US 4930287 A
Elongate extruded sections of vinyl siding, having a top edge portion, which is intended to be hidden in use behind the bottom edge of an immediately higher section of siding, wherein the top edge portion is slit crosswise at a plurality of spaced apart locations, permitting freer expansion and contraction of the exposed portion of the siding with changes in temperature.
1. The method of making elongate, thin integral sections of lap siding comprising the steps of forming an elongate thin section of material formed to be applied in overlapping relation on a building exterior and including an exposed elongate face portion along one side and an elongate concealed portion along the opposite side formed to be overlapped by an adjacent section of lap siding, all portions of said concealed portion being originally formed in an unbroken, continuous elongate form and substantially all portions of said concealed portion subsequently being divided into a plurality of longitudinally separated portions by the removal of material, said removal of material being at spaced locations along the concealed portion edge and extending inwardly from said edge substantially to the innermost extent of said concealed portion thus severing substantially all portions of said concealed portion, said concealed portion including elongate means for receiving an interlocking elongate bottom edge of an overlapping section of lap siding and said removal of material extending through said elongate receiving means.
2. The method of claim 1 wherein said concealed portion includes longitudinally extending nailing slots aligned in spaced positions therealong, with solid areas between said nailing slots, and said removal of material extends through at least some of said solid areas.
3. The method of claim 1 wherein said forming of said elongate thin section of material is an extrusion of thermoplastic material.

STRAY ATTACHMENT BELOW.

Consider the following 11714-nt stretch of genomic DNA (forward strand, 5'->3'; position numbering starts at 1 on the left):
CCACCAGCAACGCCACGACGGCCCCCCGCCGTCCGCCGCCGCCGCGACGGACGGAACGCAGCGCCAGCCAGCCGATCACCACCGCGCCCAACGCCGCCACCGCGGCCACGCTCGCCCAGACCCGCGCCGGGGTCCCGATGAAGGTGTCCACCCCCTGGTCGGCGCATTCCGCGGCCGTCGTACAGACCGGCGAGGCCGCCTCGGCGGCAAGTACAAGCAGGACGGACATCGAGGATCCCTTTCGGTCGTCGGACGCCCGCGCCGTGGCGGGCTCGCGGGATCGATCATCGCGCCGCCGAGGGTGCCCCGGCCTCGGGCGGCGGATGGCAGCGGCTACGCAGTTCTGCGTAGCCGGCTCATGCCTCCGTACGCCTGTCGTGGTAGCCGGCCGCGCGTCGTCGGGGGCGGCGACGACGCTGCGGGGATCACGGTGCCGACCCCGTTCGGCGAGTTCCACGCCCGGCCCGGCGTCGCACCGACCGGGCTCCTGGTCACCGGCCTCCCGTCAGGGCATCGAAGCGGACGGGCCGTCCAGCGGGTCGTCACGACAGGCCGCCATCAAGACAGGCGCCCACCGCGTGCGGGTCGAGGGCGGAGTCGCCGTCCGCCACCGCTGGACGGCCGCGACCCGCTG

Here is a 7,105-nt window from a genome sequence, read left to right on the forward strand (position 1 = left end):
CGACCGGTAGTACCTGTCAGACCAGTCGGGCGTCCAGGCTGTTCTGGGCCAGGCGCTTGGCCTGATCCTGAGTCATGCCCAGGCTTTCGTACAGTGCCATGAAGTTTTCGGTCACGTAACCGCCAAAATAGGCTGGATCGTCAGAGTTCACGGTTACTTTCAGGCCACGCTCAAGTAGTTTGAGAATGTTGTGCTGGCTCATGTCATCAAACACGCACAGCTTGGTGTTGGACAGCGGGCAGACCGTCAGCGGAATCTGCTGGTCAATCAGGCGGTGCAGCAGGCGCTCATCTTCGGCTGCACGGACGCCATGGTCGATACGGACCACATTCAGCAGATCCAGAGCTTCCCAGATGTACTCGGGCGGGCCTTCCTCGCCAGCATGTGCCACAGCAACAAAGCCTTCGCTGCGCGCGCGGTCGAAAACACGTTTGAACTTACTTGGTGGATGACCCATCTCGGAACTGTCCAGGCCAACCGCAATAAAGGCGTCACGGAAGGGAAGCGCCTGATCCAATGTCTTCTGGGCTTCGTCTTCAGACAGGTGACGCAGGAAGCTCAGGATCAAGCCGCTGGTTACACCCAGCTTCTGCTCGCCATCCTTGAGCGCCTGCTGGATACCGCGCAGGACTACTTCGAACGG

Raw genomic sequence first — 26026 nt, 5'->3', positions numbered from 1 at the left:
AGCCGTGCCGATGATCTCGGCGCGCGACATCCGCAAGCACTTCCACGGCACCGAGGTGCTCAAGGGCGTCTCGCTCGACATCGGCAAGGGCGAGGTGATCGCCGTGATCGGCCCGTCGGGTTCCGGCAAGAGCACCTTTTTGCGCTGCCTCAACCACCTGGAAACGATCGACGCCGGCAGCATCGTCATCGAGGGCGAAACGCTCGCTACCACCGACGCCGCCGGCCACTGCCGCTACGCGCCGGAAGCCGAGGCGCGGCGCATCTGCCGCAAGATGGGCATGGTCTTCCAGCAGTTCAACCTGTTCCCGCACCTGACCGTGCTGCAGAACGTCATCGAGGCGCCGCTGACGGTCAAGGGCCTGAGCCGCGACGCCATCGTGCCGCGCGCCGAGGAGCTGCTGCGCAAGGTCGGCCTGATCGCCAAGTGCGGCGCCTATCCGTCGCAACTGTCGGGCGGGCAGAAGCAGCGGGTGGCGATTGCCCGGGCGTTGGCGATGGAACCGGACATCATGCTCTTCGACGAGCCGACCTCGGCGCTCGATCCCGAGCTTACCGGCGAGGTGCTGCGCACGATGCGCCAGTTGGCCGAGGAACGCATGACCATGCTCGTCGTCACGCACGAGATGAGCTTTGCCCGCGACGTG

4. The method of claim 1 wherein said removal of material comprises cutting saw cuts with a circular saw.
This application is a division of copending application, Ser. No. 06/263,855, filed May 14, 1981.
This invention relates to thin elongate siding, and particularly to extruded polyvinyl chloride siding, commonly referred to as vinyl siding, having an overlapped top, or side, portion, including a nailing attachment portion and an interlock receiver, which is formed with stress relief areas at spaced locations.
Extruded vinyl siding is a commonly used form of lap siding for residential construction. One problem that exists with present vinyl siding is the possibility of distortion occurring and becoming noticeable if and when the siding temperature becomes very high.
This distortion, sometimes referred to as "oil canning", results from the fact that the top hidden nailing and interlock portion of the siding expands and contracts, being heated and cooled with changes in temperature, at a different rate from the exposed, bottom portion. This apparently results from the fact that the bottom portion is exposed to the sun's rays and the top interlock and nailing section is not, plus the fact that this top portion commonly includes elements which are of a greater thickness of vinyl than the thickness of the exposed, bottom portion.
In accordance with the invention, a plurality of spaced apart short saw cuts are made in the siding, extending downward from the top edge to substantially the bottom of that portion of the siding which is concealed, in use.
It is an object of the invention to produce an improved elongate thin lap siding.
It is a further object to provide relatively distortion-free thin lap siding.
It is a still further object to provide a vinyl siding resistant to distortion when subjected to wide changes in temperature.
These and other objects and advantages of the invention will be more readily apparent when considered in relation to the preferred embodiments as set forth in the specification and shown in the drawings in which:
FIG. 1 is an isometric view of two sections of vinyl siding, made in accordance with the invention, applied to the side of a building.
FIG. 2 is a vertical sectional view of the siding taken on line 2--2 of FIG. 1.